EGU General Assembly 2020
© Author(s) 2020. This work is distributed under
the Creative Commons Attribution 4.0 License.

Quantitative automated mineralogy to constrain metamorphic processes using ZEISS Mineralogic

Rich Taylor1, Eddy Hill1, Pierre Lanari2, Chris Clark3, and Tim Johnson3
Rich Taylor et al.
  • 1Carl Zeiss Microscopy Ltd, ZEISS Group, Cambourne, Cambridge CB23 6DW, UK
  • 2Institute of Geological Sciences, University of Bern, 3012 Bern, Switzerland
  • 3School of Earth and Planetary Sciences, Curtin University, Bentley 6102, Perth, Western Australia

The Scanning Electron Microscope (SEM) is the most prolific piece of analytical equipment in the Earth Sciences, therefore quantitative mineral chemistry obtained directly from the SEM has the potential to streamline many geological fields. Mineral chemistry provides direct constraints on geological processes that are used in a wide variety of Earth Science disciplines. As a result, major element analysis of rock forming minerals have been one of the major contributors to geochemistry for decades. Electron beam techniques have been the most widely used method of obtaining in situ major element chemistry, dominated by the quantitative Wavelength Dispersive Spectroscopy (WDS) employed by the Electron Probe Micro Analyser (EMPA). More rapid, and typically more qualitative Energy Dispersive Spectroscopy (EDS) major element measurements are often obtained on a standard SEM instrument.

The relative simplicity of the EDS technique saw the growth of automated mineralogy systems beginning in the 1980’s. The peaks of EDS spectra are characteristic of the major elements present, and therefore lookup tables can be used to match the spectra to known mineral compositions and provide a likely mineralogy in both grain mounts and mapped thin sections. The automated mineral analysis technique remained essentially unchanged for decades, with an experienced operator required for many of the analytical tasks, such as creating the files for matching spectra to known minerals, processing the data, and interpreting complex phases and solid solutions (e.g. Fe/Mg-bearing silicates).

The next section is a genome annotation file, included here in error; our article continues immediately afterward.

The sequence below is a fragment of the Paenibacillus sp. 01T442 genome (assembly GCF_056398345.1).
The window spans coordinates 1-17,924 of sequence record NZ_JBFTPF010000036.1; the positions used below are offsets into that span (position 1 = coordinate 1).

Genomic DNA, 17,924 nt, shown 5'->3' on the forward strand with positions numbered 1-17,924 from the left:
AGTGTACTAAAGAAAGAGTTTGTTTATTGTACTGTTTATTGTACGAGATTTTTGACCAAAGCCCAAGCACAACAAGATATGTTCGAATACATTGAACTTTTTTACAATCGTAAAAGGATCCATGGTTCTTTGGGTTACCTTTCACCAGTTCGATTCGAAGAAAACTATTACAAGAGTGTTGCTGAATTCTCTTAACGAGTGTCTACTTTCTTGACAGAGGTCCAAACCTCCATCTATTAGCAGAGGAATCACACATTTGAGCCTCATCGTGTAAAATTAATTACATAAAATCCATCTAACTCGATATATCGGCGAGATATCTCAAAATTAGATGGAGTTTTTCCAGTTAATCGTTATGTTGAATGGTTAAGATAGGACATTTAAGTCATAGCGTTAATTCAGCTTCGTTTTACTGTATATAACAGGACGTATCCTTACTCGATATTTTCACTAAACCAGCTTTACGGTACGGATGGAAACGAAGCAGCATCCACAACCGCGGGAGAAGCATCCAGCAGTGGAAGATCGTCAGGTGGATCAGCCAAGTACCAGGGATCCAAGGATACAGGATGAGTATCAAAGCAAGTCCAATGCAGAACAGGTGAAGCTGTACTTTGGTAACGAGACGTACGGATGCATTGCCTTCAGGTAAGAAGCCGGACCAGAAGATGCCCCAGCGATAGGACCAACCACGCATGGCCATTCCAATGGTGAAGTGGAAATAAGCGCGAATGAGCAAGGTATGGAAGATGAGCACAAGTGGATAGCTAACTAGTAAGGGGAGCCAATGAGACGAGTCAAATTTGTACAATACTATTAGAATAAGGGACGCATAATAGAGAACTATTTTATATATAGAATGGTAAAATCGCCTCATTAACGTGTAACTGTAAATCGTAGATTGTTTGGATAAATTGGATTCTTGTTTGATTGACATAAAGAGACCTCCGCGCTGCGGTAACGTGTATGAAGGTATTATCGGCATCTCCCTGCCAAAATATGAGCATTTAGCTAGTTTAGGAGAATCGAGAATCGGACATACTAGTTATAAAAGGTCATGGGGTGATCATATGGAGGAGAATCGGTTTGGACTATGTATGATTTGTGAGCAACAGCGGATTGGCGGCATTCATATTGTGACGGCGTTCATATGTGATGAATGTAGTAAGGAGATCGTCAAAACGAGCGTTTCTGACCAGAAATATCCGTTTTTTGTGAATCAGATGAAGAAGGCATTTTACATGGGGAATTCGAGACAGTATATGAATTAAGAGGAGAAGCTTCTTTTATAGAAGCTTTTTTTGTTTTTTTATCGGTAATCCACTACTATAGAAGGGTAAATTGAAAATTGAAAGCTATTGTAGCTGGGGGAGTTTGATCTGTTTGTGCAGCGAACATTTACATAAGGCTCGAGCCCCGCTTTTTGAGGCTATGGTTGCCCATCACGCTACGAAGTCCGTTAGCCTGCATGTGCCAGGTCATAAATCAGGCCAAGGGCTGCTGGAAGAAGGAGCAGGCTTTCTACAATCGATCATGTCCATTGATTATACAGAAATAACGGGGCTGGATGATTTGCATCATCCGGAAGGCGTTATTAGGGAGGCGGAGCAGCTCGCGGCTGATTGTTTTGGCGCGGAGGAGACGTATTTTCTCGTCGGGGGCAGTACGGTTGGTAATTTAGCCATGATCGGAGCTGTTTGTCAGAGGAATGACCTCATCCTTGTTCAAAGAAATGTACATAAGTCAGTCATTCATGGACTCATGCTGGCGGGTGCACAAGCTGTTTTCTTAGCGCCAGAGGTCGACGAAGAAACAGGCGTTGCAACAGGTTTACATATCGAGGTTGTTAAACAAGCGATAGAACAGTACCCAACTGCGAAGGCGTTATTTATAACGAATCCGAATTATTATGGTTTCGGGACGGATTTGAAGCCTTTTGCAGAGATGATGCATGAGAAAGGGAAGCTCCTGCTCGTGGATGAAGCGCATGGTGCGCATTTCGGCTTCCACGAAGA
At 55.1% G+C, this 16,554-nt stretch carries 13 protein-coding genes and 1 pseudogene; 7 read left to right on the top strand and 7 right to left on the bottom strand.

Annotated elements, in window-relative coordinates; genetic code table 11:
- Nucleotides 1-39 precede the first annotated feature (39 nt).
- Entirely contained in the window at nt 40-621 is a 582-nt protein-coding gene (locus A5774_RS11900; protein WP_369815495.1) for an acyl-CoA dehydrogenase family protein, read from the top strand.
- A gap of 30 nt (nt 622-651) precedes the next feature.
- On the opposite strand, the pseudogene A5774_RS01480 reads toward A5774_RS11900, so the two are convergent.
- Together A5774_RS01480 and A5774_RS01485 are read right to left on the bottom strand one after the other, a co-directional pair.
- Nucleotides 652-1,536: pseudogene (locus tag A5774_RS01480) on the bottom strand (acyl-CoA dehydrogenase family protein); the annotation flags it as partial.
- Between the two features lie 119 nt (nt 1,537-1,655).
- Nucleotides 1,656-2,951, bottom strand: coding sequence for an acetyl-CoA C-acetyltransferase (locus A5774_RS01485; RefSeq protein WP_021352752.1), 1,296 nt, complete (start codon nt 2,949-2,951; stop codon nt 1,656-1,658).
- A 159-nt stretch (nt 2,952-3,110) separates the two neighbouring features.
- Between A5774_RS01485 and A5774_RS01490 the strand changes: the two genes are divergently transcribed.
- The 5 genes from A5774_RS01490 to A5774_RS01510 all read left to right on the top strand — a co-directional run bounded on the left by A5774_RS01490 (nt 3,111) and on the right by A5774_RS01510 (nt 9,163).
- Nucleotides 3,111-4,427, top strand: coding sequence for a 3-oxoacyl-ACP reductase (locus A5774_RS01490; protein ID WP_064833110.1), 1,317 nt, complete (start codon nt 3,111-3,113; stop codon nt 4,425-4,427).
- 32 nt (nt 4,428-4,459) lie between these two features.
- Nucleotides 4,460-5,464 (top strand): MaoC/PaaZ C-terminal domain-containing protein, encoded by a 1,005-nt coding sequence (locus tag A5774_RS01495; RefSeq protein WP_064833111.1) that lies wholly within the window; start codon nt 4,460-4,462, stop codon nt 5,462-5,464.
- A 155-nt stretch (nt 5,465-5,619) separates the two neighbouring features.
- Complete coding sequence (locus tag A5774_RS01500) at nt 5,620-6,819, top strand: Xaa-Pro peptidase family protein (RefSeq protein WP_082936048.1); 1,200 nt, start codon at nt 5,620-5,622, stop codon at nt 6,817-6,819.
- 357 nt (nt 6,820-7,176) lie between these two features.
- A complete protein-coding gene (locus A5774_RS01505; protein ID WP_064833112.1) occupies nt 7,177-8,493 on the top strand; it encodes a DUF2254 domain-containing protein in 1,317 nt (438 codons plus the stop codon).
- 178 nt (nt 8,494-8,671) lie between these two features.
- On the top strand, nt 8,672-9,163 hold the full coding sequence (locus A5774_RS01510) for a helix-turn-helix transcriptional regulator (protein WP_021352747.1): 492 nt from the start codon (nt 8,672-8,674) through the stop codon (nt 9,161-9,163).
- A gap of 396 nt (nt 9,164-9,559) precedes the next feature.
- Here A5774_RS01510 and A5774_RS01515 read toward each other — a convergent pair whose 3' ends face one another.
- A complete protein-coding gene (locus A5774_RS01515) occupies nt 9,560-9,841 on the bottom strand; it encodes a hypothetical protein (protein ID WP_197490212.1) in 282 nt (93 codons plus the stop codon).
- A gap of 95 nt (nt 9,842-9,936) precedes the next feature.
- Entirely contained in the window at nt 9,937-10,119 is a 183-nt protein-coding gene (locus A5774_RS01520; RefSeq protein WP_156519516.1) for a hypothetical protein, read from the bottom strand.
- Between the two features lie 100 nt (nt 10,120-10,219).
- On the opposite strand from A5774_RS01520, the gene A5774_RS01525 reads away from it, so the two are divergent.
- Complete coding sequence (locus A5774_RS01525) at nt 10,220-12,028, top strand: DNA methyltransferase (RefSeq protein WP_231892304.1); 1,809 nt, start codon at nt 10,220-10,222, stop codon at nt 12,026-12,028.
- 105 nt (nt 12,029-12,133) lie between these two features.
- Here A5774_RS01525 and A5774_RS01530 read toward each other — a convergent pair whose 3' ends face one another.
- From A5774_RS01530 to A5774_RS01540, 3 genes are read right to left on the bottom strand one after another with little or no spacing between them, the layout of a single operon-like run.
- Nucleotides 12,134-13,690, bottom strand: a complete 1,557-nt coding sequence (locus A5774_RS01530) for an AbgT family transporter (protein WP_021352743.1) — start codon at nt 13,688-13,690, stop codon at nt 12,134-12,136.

The ZEISS Mineralogic automated quantitative mineralogy (AQM) takes a new approach, using EDS detectors, but following an analytical protocol more closely aligned with EPMA. A combination of matrix corrections, peak deconvolution, and standard calibration means that peak intensities are converted directly into wt% element directly at the time of analysis. The result is a data output that can be immediately interpreted, even for minerals not previously analysed, by both new and experienced users.

Here we demonstrate the use of the ZEISS Mineralogic system for mapping thin sections from high grade metamorphic rocks. The bulk chemistry of the entire thin section, as well as individual mineral compositions can be used to constrain P-T conditions directly from the SEM, without the need for an additional step of obtaining mineral chemistry from an EPMA. With quantitative analysis at every pixel, major element profiles can be obtained at any point in the thin section, and P-T can therefore be determined from any domain within the mapped section. This approach makes the use of P-T pseudosections possible with greater speed and flexibility than has previously been possible.

How to cite: Taylor, R., Hill, E., Lanari, P., Clark, C., and Johnson, T.: Quantitative automated mineralogy to constrain metamorphic processes using ZEISS Mineralogic, EGU General Assembly 2020, Online, 4–8 May 2020, EGU2020-14000,, 2020

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